Ken Atkinson has preserved over 13,500 acres in South Jersey. Jody Carrara monitored bald eagle nests for the NJDEP just as they were making a come back in our state. And this past summer, the South Jersey Land and Water Trust (SJLWT) welcomed these two experienced individuals into their organization as new staff members.

Since the SJLWT’s creation in 2006, they have worked to preserve and protect the land and water resources of southern New Jersey. In addition to their preservation efforts, they’ve also organized cleanups, conducted stream testing, advocated for better environmental policies, and more. As of this year, however, they decided to expand their programs, so they hired Carrara and Atkinson. Both of these new team members each have over thirty years of experience working in the environment. Carrara is joining the SJLWT as their Program Coordinator, and Atkinson as their new Land Program Manager.

“I’ll be responsible for overseeing farmland and open space preservation activities for the Trust,” Atkinson says, “I’m excited to get started.” As Land Program Manager, he’ll be working to expand land preservation projects for the organization. The SJLWT has preserved over 1,500 acres of open space and over 600 acres of farmland since its inception. Among these are Tall Pines State Preserve and the Oldmans Creek Preserve, but they’re looking to preserve more. Atkinson notes, “I’m really looking forward to helping the SJLWT expand their land preservation program and get more of New Jersey’s natural spaces protected and preserved.”

While Atkinson is focused on land, Carrara will be working on water-focused initiatives. “A large part of my job will involve water quality projects,” Carrara says, “I’ll be in charge of the SJLWT’s rain garden projects and starting some water quality education programs. These can help combat stormwater runoff and water pollution.” Considering the dangerous increase in the toxic algae blooms in New Jersey -- which are caused in large part by stormwater runoff -- these programs couldn’t be more timely.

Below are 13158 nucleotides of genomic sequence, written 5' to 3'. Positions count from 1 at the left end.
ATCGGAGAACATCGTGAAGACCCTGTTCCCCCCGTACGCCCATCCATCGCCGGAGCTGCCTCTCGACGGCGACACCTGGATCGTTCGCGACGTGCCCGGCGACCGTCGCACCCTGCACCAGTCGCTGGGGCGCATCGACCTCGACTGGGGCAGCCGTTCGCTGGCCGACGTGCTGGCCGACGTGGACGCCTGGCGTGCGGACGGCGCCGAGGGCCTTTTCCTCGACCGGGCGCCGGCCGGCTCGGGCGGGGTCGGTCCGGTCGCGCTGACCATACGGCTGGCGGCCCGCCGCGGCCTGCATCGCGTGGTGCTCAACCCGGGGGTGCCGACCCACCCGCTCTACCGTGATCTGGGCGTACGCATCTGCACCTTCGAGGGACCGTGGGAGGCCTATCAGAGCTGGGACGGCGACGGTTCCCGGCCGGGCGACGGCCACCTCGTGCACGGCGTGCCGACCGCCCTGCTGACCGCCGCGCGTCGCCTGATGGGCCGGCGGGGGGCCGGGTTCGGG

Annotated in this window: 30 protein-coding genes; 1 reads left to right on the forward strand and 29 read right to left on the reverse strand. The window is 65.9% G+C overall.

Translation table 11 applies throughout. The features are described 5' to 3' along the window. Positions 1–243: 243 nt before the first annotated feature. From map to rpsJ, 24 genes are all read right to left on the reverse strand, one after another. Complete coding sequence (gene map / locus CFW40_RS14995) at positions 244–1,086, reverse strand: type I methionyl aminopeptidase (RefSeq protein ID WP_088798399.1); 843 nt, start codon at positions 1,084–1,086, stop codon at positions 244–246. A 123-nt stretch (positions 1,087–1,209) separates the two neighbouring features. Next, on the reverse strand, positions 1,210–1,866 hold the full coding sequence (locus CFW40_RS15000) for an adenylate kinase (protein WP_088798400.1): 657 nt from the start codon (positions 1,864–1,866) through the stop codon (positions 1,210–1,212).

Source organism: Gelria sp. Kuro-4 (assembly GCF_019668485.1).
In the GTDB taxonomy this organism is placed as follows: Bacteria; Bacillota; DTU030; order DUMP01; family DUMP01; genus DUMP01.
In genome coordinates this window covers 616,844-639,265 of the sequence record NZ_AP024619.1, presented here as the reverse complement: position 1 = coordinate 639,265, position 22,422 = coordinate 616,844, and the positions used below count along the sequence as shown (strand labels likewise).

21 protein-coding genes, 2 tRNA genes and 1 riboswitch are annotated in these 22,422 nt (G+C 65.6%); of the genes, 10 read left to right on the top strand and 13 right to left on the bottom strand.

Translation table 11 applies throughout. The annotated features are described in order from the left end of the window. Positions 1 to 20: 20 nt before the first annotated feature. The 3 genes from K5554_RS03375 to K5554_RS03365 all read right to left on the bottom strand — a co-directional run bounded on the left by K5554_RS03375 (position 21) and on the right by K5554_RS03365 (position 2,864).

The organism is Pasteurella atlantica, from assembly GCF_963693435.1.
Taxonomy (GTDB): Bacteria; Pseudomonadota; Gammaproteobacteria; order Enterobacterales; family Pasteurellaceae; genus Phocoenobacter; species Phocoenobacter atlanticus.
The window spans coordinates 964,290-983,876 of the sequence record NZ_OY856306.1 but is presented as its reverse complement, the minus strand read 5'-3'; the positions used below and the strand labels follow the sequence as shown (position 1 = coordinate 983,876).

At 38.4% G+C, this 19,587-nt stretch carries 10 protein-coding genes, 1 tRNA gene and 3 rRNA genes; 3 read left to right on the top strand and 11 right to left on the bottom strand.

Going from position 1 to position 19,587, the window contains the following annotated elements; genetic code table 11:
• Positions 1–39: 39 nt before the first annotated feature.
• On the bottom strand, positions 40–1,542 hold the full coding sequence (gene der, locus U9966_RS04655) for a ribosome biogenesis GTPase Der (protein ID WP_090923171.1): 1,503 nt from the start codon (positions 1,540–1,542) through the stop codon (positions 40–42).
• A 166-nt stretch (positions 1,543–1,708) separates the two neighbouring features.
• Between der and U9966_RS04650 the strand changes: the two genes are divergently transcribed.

The SJLWT is excited to have both individuals in their organization. “Both Ken and Jody have so much experience,” Christine Nolan, the Executive Director of the SJLWT notes, “They’re passionate and dedicated individuals who have spearheaded all sorts of environmental initiatives for decades, from recycling programs to land preservation work to wildlife protection projects.”

Indeed, each has a wealth of varied experiences in working in the environment. In addition to her bald eagle-nest monitoring, Carrara has also served in many different roles in environmental organizations. She worked at the Gardner's Basin Aquarium in Atlantic City and served on the Association of NJ Environmental Commissions. She even started a local organization, the Concerned Citizens of Cape May County, for which she received an award from Audubon.

Atkinson, too, has worked for decades protecting New Jersey’s natural resources. While in the County’s Parks and Recreation Department, he created environmental programs for various parks, including Red Bank Battlefield and Scotland Run Park. He later served as the Gloucester County’s Solid Waste and Recycling Coordinator. “I helped to oversee the increase of Gloucester County’s recycling rate from 52% in 1993 to 77% in 1998,” Atkinson says, “At that time it was the highest yearly average ever recorded in New Jersey.”

In 2003 he became the Director of the Gloucester County Office of Land Preservation. “I had direct responsibility for the planning, implementation and management of Gloucester County’s farmland and open space preservation efforts,” Atkinson notes, “At the time of my retirement, Gloucester County’s preserved land total stood at more than 21,500 acres, with more than 13,500 acres being preserved under my tenure.” Atkinson was always recognized for his work. He received the Special Service to Agriculture Award from the Gloucester County Board of Agriculture.

Atkinson, Carrara, and everyone at the SJLWT are excited to get to work in continuing to protect and preserve New Jersey’s environment. Each staff member with the SJLWT, like Atkinson and Carrara, come from different backgrounds, but they all have one thing in common -- a concern for the environment. As Atikinson says, “Each person at the SJLWT brings an expertise and dedication to their individual responsibilities, and it truly feels like a team effort. I’m glad to be a part of this team.”

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